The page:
The process that causes some DCIS to calcify is unclear but is likely a combination of passive (degenerative/dystrophic) and active (secretory and activation of bone matrix) processes.[5] On mammography, noncalcified DCIS may present as a mass, an asymmetry, or an area of architectural distortion [Figures 1 and 2].[1] On mammography, DCIS mass lesions most often present with irregular shapes, indistinct margins, and isodensity, mimicking the appearance of invasive carcinomas.[6,7] DCIS presents without microcalcifications 10–20% of the time and mammographic detection is especially limited in dense breast tissue [Figure 3]. Clinical symptoms are reported in 10– 24% of patients with DCIS and are more often seen in patients with noncalcified DCIS when compared to those with calcified DCIS.[1,6] In a cohort of 217 women with DCIS, mammography demonstrated an overall sensitivity of 84%, detecting 51% cases of noncalcified DCIS and 100% cases of calcified DCIS. 49% of the cases of noncalcified DCIS were false negative on mammography, and the remainder were seen as masses (30%), focal asymmetries (15.5%), and architectural distortions (5.5%).[7]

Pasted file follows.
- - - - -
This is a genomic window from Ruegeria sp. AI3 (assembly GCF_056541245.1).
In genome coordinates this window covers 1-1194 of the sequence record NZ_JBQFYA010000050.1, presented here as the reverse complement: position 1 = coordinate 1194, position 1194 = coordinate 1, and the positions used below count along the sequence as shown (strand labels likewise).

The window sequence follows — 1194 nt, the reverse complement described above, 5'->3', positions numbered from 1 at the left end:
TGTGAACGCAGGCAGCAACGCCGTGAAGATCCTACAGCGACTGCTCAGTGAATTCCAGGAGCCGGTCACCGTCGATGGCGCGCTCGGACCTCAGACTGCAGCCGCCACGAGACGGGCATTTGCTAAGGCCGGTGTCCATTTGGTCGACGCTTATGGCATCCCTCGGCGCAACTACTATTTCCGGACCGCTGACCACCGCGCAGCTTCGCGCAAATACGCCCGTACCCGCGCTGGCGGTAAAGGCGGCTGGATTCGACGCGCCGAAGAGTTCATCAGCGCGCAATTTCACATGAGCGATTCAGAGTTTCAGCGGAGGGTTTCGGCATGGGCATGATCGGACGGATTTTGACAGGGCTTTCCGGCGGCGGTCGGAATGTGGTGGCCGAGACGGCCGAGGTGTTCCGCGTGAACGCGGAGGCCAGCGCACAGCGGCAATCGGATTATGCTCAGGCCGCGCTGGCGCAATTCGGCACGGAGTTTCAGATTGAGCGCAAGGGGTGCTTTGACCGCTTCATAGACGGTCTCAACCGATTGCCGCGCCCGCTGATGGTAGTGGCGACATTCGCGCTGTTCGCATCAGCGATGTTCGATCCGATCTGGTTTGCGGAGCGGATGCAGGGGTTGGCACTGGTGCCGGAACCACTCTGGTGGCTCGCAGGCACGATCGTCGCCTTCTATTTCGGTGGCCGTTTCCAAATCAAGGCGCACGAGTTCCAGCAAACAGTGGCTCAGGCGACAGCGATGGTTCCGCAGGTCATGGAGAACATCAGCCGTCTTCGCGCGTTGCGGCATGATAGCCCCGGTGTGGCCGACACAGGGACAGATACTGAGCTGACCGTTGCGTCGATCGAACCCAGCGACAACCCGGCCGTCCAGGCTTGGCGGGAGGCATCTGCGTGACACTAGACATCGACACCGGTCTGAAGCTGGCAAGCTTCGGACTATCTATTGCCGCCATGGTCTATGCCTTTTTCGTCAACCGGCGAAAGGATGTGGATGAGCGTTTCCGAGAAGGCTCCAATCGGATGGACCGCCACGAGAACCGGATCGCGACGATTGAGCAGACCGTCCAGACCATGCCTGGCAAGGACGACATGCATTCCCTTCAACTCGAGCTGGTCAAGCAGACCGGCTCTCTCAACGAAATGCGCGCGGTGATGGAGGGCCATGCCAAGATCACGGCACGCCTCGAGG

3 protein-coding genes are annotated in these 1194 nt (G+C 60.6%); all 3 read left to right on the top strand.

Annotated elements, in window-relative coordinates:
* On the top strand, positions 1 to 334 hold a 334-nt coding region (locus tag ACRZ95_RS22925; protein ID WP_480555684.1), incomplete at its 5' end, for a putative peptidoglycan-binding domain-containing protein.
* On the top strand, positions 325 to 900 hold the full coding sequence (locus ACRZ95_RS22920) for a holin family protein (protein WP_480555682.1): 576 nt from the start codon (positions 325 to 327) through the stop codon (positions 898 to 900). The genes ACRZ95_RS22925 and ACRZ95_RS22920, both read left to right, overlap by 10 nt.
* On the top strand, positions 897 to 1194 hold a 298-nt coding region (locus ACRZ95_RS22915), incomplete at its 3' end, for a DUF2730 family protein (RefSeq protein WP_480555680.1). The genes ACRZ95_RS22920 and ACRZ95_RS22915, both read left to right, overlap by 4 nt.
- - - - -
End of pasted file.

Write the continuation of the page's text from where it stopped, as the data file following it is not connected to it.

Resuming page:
Figure 1:: A 63-year-old woman with a remote history of right segmental mastectomy for invasive and in situ ductal carcinoma complaining of spontaneous left nipple discharge. (a) Left lateral mammogram reveals a focal asymmetry (arrows) at the 6 o’clock position. (b) Longitudinal ultrasound shows expanded ducts with internal masses and debris at the 6 o’clock position (arrows). Ultrasound-guided biopsy showed markedly atypical cells, suspicious for DCIS. (c) Subtraction and (d) color map images from dynamic contrast-enhanced MRI revealed 9 cm of clumped non-mass enhancement (arrows) in a segmental distribution with extension to the nipple. (e) Two MRI-guided biopsies were performed to define the anterior (arrow) and posterior (not shown) extent of disease; pathology from both biopsies was low-grade DCIS, cribriform and micropapillary forms without necrosis. Mastectomy showed DCIS, spanning 9 cm.